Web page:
"We want to change the perceptions of actuaries in traditional marketplaces like insurance and employee benefits, as well as strengthen and expand actuaries' foot–hold in broader financial services and other industries," she said. "This benefits the profession as a whole."Another part of this initiative is working with the other U.S.–based actuarial organizations to enhance the Speakers Bureau by placing actuaries in a purposeful and strategic way at conferences attended by C–suite members and their influencers. The goals of this program include: 1) identify and place actuaries into speaking roles that have a key executive audience; 2) continue to advance employer and client awareness of actuaries' role in social and economic change by choosing conferences that showcase the actuary in nontraditional and traditional roles that directly impact a business' bottom line and are therefore important to the employer; and 3) develop a database of speaking opportunities across the profession.
"Along with booking the events, we also provide presentation training, as needed, to help the speakers refine their approach and ensure that messaging is appropriate and consistent," Lin added.
At the time of this writing, Baker's priorities can be summed up in two words—Annual Meeting—and all the governance, elections and Board meeting issues that are associated with this yearly event.
As a team, the main goal that resonated throughout their interviews was working with the staff and the Board to meet the organization's mission and strategic planning, and ensuring that the SOA staff is equipped with the tools they need to do their jobs well—all in the interests of building trust with the membership and boosting the effectiveness and the integrity of the organization overall.
A Look to the Future
In talking with Heidrich, Lin and Baker, it's easy to see their enthusiasm for the SOA, what it stands for and what it brings to the membership. There's Computer–Based Testing, Fundamentals of Actuarial Practice (FAP), the CPD requirement, the newly designed Web site, the CERA designation, greater cooperation with other actuarial organizations—and that's just the tip of the iceberg.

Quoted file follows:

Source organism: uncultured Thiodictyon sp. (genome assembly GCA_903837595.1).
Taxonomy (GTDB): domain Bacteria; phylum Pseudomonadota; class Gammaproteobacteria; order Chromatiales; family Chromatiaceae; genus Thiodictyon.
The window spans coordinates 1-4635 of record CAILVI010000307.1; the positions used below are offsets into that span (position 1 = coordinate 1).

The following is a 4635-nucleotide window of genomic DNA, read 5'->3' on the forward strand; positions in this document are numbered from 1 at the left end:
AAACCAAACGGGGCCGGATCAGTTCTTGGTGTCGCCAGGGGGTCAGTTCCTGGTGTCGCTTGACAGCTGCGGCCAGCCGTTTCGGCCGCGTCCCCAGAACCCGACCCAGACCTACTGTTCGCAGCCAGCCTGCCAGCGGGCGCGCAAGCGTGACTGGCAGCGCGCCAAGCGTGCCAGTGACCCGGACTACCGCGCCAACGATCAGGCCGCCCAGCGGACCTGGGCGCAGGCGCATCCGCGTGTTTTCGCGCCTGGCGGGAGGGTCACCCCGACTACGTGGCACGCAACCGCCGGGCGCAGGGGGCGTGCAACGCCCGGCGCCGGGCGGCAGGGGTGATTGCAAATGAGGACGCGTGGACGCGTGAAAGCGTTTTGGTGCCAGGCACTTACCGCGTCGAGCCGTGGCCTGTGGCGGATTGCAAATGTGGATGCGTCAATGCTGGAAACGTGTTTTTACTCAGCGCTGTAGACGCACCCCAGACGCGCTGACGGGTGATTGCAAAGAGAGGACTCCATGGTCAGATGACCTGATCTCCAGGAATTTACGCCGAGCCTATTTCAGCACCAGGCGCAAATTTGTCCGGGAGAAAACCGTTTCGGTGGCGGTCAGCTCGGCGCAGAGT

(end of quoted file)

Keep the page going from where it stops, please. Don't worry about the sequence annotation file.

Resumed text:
"There are so many items we're discussing—the future looks very bright," said Heidrich. "There are some challenges, too. We all know that the profession is a very attractive one to pursue, and it takes a lot of study and effort to become an actuary. It's in large part up to us to make sure that our marketing efforts and strategic plan are aligned correctly so that the profession is understood and those in it more in demand. We have to know what employers in the marketplace want and need.
"We also have a large proportion of our new students who are coming from countries outside the United States and Canada. A significant percentage of our candidates each year are coming from Asia—mostly China and Taiwan—and as economies develop, we'll have more students from Malaysia, Indonesia and Vietnam. That has real implications for us. Do these countries and their national systems want their own credentials?
Will that mean they want something different from us? How will we deliver it? We need a very strong international strategy in the organization.
"With regard to continuing education, we need to continuously examine our curriculum so that there is a way for people who are already actuaries to demonstrate to future clients and future employers, mastery of a particular subject area so they can shift among specialties," Heidrich said.
With the successes, the opportunities and the challenges, Heidrich, along with Lin and Baker, says that no one goes it alone.
"We have a very talented staff here at the SOA," Heidrich stated. "Some people's jobs are more visible; some work behind the scenes. No matter the position, our team is strong, determined and hard–working, and I am fortunate to be counted among them. I look forward to working with this terrific staff of dedicated people and am eager to see what we can accomplish in a future that looks very bright for us all."
Jacque Kirkwood is senior communications associate for the Society of Actuaries. She can be reached at email@example.com.